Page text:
Could safe injection sites curb Vermont's heroin epidemic?

BURLINGTON, Vt. (WCAX) "I was using since I was 15 years old. I'm now 30; that's half my lifetime I've been sticking a needle in my arm every day," Lori Wright said.

Wright hates looking at her track marks but tells us they're a reminder of where she's been. Shooting up in the woods, cars, even library bathrooms. Places that weren't always safe or clean.

"When people go to shoot up, it's not because they want to shoot up, it's because they feel like they need to," she said.

"Until we can get people into treatment and until we can get them safe, we should make sure that they don't overdose," said Mayor Svante Myrick, D-Ithaca, New York.

Ithaca's mayor is pushing New York lawmakers to sign off on "Supervised Injection Sites," rooms where medical professionals would monitor IV drug users. Clean needles, overdose reversal drugs and access to treatment would all be on-hand.

"The biggest legal hurdle is it's illegal right now," Myrick said.

Chittenden County's chief prosecutor is considering the option, too. In March, Sarah George put together a commission to study supervised injection sites.

"It is something that is killing people now," George said.

There have been 42 overdose deaths so far this year in Vermont. George says she'll review the commission's report-- due next month-- before approaching lawmakers in January.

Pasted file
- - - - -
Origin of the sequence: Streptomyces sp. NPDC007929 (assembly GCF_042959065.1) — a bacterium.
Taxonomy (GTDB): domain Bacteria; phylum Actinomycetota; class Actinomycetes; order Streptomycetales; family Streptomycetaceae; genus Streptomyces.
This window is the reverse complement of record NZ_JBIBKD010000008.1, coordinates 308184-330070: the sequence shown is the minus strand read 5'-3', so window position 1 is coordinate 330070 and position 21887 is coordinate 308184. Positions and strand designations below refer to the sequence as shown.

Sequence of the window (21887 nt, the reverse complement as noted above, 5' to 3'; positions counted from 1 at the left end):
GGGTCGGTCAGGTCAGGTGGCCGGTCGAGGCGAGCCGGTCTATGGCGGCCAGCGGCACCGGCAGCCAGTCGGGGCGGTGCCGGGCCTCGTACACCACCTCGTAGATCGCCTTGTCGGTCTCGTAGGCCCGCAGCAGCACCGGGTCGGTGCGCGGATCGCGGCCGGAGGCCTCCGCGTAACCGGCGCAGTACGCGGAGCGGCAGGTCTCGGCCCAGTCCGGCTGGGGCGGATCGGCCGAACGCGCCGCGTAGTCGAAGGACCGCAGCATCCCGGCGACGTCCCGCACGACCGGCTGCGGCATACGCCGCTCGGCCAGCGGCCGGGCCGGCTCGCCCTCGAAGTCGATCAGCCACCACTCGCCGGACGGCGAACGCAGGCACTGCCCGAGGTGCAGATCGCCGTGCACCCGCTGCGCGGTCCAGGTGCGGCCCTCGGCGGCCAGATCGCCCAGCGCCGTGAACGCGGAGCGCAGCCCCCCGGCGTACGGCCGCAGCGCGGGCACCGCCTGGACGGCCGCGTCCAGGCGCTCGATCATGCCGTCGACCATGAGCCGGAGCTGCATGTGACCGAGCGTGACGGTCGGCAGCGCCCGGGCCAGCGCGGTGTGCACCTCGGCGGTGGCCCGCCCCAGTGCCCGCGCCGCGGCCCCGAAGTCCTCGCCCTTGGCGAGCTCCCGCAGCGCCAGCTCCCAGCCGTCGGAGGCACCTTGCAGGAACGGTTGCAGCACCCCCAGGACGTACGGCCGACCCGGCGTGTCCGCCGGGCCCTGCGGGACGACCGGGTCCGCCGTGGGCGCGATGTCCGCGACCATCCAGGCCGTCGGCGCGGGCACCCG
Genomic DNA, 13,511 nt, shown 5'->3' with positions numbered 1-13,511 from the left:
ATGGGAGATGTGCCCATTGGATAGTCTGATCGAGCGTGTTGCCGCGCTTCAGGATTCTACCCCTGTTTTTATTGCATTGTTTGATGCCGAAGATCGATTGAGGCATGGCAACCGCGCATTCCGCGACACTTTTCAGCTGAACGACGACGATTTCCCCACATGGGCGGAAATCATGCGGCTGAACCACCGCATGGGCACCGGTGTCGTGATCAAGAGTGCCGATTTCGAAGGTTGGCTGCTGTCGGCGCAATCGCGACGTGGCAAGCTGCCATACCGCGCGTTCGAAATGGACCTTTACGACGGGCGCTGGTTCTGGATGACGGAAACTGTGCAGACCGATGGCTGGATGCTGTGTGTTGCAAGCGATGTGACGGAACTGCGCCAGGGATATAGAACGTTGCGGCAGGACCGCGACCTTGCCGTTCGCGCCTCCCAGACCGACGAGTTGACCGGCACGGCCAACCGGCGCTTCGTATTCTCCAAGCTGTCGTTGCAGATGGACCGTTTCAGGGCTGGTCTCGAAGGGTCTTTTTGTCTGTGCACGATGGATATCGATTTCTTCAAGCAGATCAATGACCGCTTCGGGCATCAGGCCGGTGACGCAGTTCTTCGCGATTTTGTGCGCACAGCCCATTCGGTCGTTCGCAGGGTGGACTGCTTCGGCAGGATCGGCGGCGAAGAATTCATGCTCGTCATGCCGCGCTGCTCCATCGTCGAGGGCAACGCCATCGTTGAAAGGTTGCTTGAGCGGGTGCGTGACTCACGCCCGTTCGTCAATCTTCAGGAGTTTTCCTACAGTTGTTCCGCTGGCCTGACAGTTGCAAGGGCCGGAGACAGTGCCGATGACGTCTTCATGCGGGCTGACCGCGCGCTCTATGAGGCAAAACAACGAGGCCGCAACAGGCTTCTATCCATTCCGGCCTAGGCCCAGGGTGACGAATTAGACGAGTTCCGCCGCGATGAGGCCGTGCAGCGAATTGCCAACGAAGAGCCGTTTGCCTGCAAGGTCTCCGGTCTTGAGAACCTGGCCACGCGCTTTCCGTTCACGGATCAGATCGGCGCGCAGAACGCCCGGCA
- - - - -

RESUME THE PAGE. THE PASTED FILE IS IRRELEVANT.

"If people are objecting to it, then they need to come up with other possibilities because just saying that you don't want to do this isn't going to work," George said.

This is not a new concept for the rest of the world. There are 110 supervised injection sites in 10 countries. Canada has operated them for more than a decade. Myrick says in cities with them, street crime is down and users are 35 percent more likely to enter treatment after going to a supervised site.

The controversy centers on the message. Critics say these places encourage drug use.

"If I told you there was a supervised injection site on Church Street, would you say, 'OK, well I've never done it before, but I've got a half an hour, let's go try heroin.'? No, of course not," Myrick said.

Still, the Vermont Department of Public Safety and Vermont State Police tell us they oppose these sites. Not all addicts we spoke think they'll work.

"I just wouldn't feel comfortable with it. I'm kind of a do-my-drugs-behind-closed-doors type of person," said Christopher Bocash, a former IV drug user.

The fear for some is getting busted with their drugs. For George, it's more about safety and savings.

"We are already spending a ton of money in health care costs," she said.

Public dollars paying for opiate-related hospitalizations.

Wright's turning point was a blood infection, likely tied to a dirty needle, that attacked her heart.

"Being in the hospital. Almost dying from an infection," she said.

She's been clean since her brush with death in June.

"I don't know how many more funerals we can plan," Myrick said. "This will happen. It is the right policy. It saves lives."